From the beginning, I was lured by woods. As a child on our 50-acre farm east of Oklahoma City, I followed the creek south from the house, crawled under a barbed wire fence and slipped into the woods my father rented for firewood and to graze his milk cows—80 acres of oaks, hickories, willows, cottonwoods, persimmons, meadow and swamp. To a boy of seven, an 80-acre forest is infinity. I knew the eighty’s orientation to the sun, where the land inclined, where the soil was boggy or dry, where groves of various trees grew, when and where to find ripe persimmons and why to avoid those that are not.
I knew the trails made by cows and men, but a boy of seven can follow trails of smaller animals too, and gradually I sketched ever-finer details on my mental map. I found the tracks of raccoons and possums and deer, sometimes following, sometimes intersecting the more predictable foot-wide paths of cows. On hands and knees, I followed the lower, narrower trails. Some tracks I didn’t know, but I followed them all, ever deeper into brambles and underbrush. I found where the possum crawled into his hollow hickory log. I knew the tall cottonwood in whose rotting trunk the raccoon lived. I found the limb on which he dined, saw where he dropped his waste, and learned what fruits and creatures he ate. Following trails expanded my universe of mammals and birds.
But nature herself is not a fan of trails. Decades before I read Rabelais’ observation that “nature abhors a vacuum,” I found it true. The height and width of each trail was no greater than that of the largest animal that regularly passed. A few large animals, moose for example, are equipped to keep trails wide, and deer help maintain trails by browsing brush. But of all the animals in the woods, only man carries nippers or saws to efficiently counter nature’s tendency to close trails. I am such a man.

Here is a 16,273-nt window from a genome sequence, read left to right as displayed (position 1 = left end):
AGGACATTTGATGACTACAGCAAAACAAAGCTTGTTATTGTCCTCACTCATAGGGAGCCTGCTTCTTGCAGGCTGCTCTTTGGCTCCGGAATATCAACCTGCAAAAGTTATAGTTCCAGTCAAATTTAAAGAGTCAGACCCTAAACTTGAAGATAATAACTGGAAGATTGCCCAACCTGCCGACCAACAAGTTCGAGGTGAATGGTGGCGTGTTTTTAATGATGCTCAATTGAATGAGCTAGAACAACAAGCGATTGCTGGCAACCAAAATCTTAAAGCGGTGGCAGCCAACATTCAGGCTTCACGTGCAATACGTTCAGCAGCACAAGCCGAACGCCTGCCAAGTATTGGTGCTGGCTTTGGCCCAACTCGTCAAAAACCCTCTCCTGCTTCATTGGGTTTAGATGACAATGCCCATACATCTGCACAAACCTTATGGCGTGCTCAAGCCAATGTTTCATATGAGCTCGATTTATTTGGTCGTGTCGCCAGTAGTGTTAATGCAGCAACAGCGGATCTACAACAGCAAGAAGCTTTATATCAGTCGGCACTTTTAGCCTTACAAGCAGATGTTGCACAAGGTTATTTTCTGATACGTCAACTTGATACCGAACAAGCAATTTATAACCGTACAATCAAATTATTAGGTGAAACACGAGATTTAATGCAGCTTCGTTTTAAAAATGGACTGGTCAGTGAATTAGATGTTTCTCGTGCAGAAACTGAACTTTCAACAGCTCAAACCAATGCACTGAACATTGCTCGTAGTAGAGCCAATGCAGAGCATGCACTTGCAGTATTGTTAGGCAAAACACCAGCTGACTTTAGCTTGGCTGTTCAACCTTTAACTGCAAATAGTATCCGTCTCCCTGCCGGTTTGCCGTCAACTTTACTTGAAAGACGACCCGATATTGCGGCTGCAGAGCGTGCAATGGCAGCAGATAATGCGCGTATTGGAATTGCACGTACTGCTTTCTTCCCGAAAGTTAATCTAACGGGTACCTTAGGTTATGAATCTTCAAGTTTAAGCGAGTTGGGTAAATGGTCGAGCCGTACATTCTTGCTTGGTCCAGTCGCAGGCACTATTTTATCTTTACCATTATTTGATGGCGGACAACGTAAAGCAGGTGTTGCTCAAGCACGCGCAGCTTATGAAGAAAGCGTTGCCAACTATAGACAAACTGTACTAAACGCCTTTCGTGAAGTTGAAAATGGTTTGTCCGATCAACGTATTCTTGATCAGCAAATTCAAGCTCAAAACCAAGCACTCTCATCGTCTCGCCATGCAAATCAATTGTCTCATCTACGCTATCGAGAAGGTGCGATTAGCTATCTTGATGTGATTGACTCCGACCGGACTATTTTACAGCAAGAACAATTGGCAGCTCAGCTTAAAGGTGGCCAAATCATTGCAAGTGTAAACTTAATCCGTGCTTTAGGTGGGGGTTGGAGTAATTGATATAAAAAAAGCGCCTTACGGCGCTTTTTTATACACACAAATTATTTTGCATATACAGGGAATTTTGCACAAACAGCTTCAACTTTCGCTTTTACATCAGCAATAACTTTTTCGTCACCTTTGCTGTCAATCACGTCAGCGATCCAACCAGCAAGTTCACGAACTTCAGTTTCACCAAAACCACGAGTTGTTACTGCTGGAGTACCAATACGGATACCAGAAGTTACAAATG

There are rational reasons for trails. They provide access to otherwise forbidden places and to fallen firewood trees. They allow fuller access to the woods, whether by foot or on skis. And on the Missouri River bluff, where eastern red cedars are invading every square foot not otherwise occupied, trail blazing keeps remnants of native prairie alive and exposed to sun. So when fall rolls around, I take to the woods to make or maintain trails. That has been my occupation this fine November week. The result is a pair of new cross-country ski trails, the longest a quarter-mile run from bluff to river bottom.
But truthfully, all the logical reasons for trail maintenance are on some level rationalization for being in the woods. Perhaps my personal motive is not so different from that of the hunter who carries a gun instead of a saw, and whose object is deer rather than firewood or fun. Given the ingrained work ethic of our culture, we seem to need an excuse for frittering away an afternoon in the woods.
Trail maker that I am, I admit there is a problem with trails. Once constructed, whether by cows or coons or men, one may follow them without asking why. And perhaps that, in the end, is the attraction of cutting a new trail to find what lies in a tangle I have yet to explore. So do I face an inescapable conundrum—the paradox that in seeking adventure I tame the very wilderness I love? Probably not, recalling nature’s efficient way of countering our every move—and that we live amidst cedar trees, one of her most efficient tools.